In this lecture Jancis describes what wine is and how a single fermented fruit can produce such a huge range of different types and flavours of wines. She also covers the different types of wines available; red, white, rosé, sparkling and fortified and the differences between them.
In this lecture Jancis explains where wine can be grown, how the geography of winemaking is changing and how global warming means we could soon be seeing wines from as far north as Norway.
In this lecture Jancis covers the differences between old and new world wines and the rivalry which developed between the two schools of wine production. She talks about "Cellar Rats" and how they had a positive impact on European wine production, and how the study of wine terroir improved quality worldwide.
In this lecture Jancis delves into viticulture and how vineyards are designed. She talks about the wine growing season, the impact of weather on the grapes and the trick to balancing sugar and acidity. She looks into how the vines are tended and how farmers manage the vineyards from season to season.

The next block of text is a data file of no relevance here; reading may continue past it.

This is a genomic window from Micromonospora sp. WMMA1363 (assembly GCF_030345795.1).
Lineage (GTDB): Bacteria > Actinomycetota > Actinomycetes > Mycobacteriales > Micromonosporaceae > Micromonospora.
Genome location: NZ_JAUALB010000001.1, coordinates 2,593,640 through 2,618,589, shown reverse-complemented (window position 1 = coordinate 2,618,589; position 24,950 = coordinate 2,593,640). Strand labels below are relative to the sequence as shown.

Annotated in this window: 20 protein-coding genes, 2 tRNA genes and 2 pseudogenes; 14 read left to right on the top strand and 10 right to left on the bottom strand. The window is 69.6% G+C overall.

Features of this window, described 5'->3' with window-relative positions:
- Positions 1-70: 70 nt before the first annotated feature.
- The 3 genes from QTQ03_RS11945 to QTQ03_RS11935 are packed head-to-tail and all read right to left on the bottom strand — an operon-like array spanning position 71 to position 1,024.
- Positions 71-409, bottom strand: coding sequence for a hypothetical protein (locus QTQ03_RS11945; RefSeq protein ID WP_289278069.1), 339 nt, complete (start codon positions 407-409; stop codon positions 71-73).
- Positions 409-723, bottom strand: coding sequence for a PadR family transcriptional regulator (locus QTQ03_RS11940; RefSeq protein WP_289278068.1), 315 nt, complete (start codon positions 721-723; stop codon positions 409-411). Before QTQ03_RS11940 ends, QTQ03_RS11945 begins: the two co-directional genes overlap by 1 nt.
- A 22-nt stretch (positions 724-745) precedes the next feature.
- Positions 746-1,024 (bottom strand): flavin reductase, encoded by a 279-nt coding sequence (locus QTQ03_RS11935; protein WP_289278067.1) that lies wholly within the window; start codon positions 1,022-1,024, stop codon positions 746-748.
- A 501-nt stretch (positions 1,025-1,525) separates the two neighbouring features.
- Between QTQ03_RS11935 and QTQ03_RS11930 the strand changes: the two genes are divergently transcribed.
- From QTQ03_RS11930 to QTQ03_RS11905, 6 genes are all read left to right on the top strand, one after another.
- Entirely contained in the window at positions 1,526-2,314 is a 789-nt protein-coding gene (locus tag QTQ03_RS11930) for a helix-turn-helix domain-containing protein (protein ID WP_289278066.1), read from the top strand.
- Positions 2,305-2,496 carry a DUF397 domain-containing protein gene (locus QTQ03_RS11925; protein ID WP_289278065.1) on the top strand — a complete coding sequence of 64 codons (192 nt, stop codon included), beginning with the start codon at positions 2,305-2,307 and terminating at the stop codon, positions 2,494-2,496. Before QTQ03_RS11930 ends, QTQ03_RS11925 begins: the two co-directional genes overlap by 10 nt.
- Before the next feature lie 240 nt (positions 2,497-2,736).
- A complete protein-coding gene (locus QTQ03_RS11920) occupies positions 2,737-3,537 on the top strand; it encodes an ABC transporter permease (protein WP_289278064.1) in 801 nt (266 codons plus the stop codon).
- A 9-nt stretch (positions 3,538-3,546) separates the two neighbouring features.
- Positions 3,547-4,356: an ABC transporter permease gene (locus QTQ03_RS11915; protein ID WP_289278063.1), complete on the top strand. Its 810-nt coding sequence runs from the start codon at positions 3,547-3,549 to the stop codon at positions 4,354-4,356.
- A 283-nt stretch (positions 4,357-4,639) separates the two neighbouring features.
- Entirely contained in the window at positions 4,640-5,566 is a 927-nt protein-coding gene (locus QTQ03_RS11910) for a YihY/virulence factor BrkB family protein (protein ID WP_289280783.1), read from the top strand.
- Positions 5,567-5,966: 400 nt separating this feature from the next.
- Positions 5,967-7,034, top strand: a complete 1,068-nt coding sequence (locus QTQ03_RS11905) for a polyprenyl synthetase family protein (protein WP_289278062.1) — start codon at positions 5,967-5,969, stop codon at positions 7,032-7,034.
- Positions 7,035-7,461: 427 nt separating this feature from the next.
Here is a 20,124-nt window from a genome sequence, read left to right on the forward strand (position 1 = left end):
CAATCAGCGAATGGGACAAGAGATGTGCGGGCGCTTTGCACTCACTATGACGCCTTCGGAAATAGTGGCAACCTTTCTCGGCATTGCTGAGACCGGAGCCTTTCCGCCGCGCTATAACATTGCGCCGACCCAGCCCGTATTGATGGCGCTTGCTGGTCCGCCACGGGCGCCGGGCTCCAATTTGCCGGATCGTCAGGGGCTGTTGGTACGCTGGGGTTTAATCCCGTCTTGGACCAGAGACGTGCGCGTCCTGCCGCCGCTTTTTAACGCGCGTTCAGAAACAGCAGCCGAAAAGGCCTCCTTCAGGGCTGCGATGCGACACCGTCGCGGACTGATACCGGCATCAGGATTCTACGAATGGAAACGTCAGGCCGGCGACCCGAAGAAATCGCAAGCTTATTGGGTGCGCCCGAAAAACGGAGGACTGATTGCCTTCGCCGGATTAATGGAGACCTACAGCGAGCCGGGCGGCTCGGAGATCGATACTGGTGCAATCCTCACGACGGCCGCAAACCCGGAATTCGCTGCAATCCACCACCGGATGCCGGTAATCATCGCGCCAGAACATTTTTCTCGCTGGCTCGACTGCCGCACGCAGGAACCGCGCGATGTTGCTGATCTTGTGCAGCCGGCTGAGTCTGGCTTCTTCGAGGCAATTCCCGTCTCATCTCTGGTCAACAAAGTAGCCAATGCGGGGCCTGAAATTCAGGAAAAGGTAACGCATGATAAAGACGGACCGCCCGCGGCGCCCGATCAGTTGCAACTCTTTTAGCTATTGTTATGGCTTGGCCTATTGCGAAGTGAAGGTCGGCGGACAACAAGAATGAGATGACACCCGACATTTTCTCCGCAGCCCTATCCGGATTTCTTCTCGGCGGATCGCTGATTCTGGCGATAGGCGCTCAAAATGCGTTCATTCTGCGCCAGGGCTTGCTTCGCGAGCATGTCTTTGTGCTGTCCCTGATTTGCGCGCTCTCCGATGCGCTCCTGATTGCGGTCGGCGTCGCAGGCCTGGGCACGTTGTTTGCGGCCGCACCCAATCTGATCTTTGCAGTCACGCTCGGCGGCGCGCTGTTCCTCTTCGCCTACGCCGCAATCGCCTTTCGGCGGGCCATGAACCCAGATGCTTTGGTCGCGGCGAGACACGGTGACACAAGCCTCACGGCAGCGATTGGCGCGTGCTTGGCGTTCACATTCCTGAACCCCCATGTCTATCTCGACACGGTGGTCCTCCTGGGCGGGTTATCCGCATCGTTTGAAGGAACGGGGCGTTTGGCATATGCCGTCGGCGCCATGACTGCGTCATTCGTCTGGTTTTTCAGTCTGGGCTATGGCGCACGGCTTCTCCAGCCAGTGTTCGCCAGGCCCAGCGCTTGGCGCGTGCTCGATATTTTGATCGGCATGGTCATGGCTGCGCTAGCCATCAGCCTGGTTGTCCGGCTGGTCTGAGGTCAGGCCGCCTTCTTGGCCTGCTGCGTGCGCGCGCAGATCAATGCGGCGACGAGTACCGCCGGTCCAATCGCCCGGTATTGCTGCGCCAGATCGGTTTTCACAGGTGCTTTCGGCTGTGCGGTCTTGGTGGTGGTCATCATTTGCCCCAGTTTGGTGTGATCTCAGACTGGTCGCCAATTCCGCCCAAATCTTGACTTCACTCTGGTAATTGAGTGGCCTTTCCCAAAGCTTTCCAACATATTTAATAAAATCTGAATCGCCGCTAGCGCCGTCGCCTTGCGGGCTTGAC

In this lecture Jancis describes how the winemaker goes about creating their wine, how grapes are sorted and processed and the role sugars and CO2 play in the fermentation process. She talks about yeast types, must, mog, and lees in the production of white wine. She describes the differences in making red and white wines, caps, tannin, the value of skins, why winemakers use oak barrels, temperature control and why winemakers manage temperature so closely.
And would you believe that some wine is made in concrete tanks or that you can make white wine from red grapes?
In this lecture Jancis explains the clues you can use to decode wine labels, the differences between Burgundy and Bordeaux bottle shapes and what all the information on the label means. She explains the differences between old world and new world wine labelling and why different producers prioritise different types of information on their bottles.
Put your new wine knowledge to the test, good luck!
Jancis summarises what has been covered in this section; what wine is, the three types of wine, the three colours of wine, where wine is grown, the importance of seasons, the importance of grape sugar, and overview of the wine-making process and how to read a wine label.
Your first challenge. Visit your wine store and try out your newly acquired wine skills.